This week, some more content from Implementing QuantLib. I’ll look at some classes for linear algebra.
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And now, arrays and matrices.
I don’t have a lot to write about the current implementation of the
Matrix classes, shown in the following listing.
Their interface is what you would expect: constructors and assignment
operators, element access (the
Array class provides the
Matrix class provides both
because we aim to please), a bunch of arithmetic operators, all
working element by element as usual (it always bothered me that
returns the element-wise product and not the dot product, but I seem
to be alone among programmers), and a few utilities. There are no
methods for resizing, or for other operations suited for containers,
because this classes are not meant to be used as such; they’re
mathematical utilities. Storage is provided by a simple
managing the lifetime of the underlying memory.
In the case of
Array, we also provide a few functions such as
Log and their like; being good citizens, we’re not
overloading the corresponding functions in namespace
because that’s forbidden by the standard. More complex functionality
(such as matricial square root, or various decompositions) can be
found in separate modules.
In short, a more or less straightforward implementation of arrays and
matrices. The one thing which is not obvious is the presence of the
Disposable class template, which I’ll describe in more detail
in a further section of this appendix; for the time being, let me just
say that it’s a pre-C++11 attempt at move semantics.
The idea was to try and reduce the abstraction penalty. Operator
overloading is very convenient—after all,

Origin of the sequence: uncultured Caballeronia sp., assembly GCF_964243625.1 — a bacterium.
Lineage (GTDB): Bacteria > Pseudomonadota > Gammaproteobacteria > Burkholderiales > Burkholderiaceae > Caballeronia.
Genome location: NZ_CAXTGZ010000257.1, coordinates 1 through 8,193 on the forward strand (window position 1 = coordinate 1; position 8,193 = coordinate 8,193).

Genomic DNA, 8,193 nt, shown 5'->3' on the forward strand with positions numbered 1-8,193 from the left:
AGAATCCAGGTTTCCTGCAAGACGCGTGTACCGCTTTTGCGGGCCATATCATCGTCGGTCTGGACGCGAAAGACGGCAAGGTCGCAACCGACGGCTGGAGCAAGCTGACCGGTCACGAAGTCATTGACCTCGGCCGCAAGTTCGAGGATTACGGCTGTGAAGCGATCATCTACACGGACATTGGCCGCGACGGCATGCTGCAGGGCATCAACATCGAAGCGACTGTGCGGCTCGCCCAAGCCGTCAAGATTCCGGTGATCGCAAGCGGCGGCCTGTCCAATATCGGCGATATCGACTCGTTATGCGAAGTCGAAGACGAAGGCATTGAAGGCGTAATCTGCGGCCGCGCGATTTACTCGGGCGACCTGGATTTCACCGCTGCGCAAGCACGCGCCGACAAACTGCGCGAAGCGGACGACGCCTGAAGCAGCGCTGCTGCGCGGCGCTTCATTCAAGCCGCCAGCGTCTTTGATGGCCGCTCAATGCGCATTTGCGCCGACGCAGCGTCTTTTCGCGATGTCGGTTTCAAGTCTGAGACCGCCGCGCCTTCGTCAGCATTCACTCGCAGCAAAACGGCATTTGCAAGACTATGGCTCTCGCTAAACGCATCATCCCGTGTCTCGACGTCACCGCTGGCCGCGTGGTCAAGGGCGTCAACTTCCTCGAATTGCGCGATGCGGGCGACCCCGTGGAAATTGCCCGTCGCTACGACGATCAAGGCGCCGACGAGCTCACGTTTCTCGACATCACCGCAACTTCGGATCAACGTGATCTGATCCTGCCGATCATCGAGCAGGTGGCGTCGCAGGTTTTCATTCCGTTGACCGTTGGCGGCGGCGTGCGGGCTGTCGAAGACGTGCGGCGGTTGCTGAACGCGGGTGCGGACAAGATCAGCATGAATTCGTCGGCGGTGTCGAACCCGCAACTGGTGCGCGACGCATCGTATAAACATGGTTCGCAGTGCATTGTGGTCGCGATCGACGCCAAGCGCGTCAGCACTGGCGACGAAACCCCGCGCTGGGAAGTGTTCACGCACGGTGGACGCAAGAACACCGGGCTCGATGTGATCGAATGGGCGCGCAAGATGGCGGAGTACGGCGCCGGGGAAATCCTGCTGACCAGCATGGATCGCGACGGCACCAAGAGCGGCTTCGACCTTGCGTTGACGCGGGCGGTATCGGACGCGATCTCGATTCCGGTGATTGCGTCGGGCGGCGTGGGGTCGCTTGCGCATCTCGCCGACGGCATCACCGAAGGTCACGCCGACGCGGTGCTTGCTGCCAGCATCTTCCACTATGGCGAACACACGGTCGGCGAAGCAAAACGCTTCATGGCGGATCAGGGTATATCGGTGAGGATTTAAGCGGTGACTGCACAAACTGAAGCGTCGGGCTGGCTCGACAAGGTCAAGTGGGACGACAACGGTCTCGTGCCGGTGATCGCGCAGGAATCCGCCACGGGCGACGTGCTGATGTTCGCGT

c = a+b is much
easier to read than understand than
doesn’t come for free: declaring addition as
means that the operator must create and return a new
instance, that is, must allocate and possibly copy its memory. When
the number of operations increases, so does the overhead.
In the first versions of the library, we tried to mitigate the problem
by using expression templates. The idea (that I will only describe
very roughly, so I suggest you read Veldhuizen, 2000  for details)
is that operators don’t return an array, but some kind of parse tree
holding references to the terms of the expression; so, for instance,
2*a+b won’t actually perform any calculation but only create a small
structure with the relevant information. It is only when assigned
that the expression is unfolded; and at that point, the compiler would
examine the whole thing and generate a single loop that both
calculates the result and copies it into the array being assigned.
The technique is still relevant today (possibly even more so, given
the progress in compiler technology) but we abandoned it after a few
years. It was difficult to read and maintain (compare the current
for a taste of what the code was like) and not all compilers were able
to process it, forcing us to maintain both expression templates and
the simpler implementation; therefore, when the C++ community
started talking of move semantics and some ideas for implementations
began to appear, we took the hint and switched to
As I said, compilers progressed a lot during these years; nowadays,
I’m guessing that all of them would support an expression-template
implementation, and the technique itself has probably improved.
However, if I were to write the code today (or if I started to change
things) the question might be whether to write classes such as
Matrix at all. At the very least, I’d consider
implementing them in terms of
std::valarray, which is supposed
to provide facilities for just such a task; but in the end, I’d
probably go for some existing library such as uBLAS, which is
available in Boost, is written by actual experts in numerical code,
and that we already use in some parts of the library for specialized
 T. Veldhuizen, Techniques for Scientific C++. Indiana University Computer Science Technical Report TR542, 2000.
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